“It’s not just a bad behavior, there is physiology behind it that people can’t help,” said Hester.

Dickerson believes our biggest problem in fighting prescription drug abuse is not having a game plan. “There is no one way that everyone agrees on as to how to deal with the problem. We don’t have a good, conservative effort to help people find ways to get into a program where you will no longer be addicted to the drug,” he said.

Being able to talk to someone about their addiction is what will lead to healing for the addict, according to Dickerson. “The main thing is dialogue. When somebody comes in, if we can try to get them to talk to us and [ask questions like] ‘is your pain more?’ or ‘is this something you feel like you can cut back on?’ Most of the people who are really struggling don’t have anybody to talk to or don’t know that it is okay to [talk about it].”

Dickerson also encourages anyone who is struggling with addiction to reach out to someone. “A minister, a  teacher, a law enforcement official, their pharmacist, their prescriber, if they are just willing to reach out and try to get some help, [it will be there].”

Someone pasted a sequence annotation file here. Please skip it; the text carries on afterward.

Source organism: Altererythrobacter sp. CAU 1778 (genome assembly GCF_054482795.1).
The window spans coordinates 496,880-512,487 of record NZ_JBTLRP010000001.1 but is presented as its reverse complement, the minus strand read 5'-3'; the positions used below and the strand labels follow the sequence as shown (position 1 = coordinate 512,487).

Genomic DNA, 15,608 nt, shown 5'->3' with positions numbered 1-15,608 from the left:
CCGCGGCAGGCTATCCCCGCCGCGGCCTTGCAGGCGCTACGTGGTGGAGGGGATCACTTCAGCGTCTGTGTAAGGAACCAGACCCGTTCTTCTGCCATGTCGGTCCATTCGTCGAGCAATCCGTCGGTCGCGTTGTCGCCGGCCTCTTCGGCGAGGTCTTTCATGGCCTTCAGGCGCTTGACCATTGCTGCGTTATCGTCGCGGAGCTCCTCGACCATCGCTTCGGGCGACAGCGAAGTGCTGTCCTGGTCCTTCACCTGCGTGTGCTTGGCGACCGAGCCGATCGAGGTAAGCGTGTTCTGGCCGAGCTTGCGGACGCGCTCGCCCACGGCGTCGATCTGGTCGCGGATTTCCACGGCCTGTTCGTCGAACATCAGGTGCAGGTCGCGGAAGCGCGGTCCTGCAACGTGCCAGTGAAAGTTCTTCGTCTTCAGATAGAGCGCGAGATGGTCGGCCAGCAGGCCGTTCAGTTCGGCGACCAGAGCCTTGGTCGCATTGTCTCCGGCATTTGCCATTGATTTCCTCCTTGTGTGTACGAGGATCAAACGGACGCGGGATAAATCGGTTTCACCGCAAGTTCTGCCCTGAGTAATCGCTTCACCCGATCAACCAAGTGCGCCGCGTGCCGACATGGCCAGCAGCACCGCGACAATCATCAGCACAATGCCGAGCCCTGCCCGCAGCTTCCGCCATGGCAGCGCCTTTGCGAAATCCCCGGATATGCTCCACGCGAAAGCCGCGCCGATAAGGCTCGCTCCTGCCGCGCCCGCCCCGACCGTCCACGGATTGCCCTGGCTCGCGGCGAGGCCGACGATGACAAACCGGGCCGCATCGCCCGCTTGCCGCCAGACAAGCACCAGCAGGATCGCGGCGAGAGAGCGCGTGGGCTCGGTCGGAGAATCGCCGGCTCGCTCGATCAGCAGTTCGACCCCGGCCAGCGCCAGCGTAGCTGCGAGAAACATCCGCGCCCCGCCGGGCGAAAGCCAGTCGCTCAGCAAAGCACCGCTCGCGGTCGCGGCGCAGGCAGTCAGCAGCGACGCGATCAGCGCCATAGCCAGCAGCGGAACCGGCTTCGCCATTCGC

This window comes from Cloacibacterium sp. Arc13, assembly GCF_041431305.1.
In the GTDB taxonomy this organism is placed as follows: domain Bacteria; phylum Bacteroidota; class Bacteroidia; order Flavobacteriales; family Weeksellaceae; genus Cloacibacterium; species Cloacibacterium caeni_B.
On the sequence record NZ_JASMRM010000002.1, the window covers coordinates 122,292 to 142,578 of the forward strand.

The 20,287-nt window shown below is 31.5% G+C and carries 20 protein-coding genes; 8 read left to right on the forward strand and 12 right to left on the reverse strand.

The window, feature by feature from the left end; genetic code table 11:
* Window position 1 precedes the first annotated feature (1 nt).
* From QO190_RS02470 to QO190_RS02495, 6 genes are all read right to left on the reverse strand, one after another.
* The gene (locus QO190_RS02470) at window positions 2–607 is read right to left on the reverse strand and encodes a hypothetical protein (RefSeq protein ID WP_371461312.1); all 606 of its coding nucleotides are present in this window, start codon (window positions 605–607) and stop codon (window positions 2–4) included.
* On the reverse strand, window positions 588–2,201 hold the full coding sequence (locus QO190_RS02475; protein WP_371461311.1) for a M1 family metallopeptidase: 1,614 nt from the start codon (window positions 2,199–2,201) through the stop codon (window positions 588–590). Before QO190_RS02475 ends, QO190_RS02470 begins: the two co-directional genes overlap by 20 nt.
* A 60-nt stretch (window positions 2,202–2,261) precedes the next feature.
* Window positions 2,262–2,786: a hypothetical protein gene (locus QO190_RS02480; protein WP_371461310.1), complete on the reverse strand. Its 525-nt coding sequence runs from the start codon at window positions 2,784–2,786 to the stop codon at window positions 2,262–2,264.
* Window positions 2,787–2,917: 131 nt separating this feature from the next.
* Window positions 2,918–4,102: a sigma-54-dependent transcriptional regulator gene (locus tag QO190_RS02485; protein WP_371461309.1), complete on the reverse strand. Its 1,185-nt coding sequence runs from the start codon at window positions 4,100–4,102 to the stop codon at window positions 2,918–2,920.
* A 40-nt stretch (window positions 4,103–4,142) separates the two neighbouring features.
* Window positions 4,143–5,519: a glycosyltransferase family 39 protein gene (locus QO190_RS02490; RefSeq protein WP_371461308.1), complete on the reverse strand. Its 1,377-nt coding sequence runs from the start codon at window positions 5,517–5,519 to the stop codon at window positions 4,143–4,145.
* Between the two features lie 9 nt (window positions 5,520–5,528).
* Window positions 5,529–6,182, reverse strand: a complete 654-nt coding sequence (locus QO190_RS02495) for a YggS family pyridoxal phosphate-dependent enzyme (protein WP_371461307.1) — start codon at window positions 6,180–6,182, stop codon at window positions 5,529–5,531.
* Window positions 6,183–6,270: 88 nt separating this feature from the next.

“Don’t be accepting of it, but be sympathetic,” advised Dickerson.

“[Do not] share your medication,” included Hester. “Those are not to be shared. Just like you wouldn’t want to give an alcoholic a sip of whisky to help with something, you may not know they’re an alcoholic. It’s the same thing with people abusing drugs. You may not know that they are addicted to this drug. Most people don’t think of it as a serious issue, but it is.”

Hester works with GenerationRX, a movement to bring more awareness to the prescription drug abuse problem. If you would like more information on drug abuse you can go to their website, www.generationrx.com. If you would like to ask Hester to speak at an event on this issue, you can contact her at the Medicine Shop at (910) 863-3949.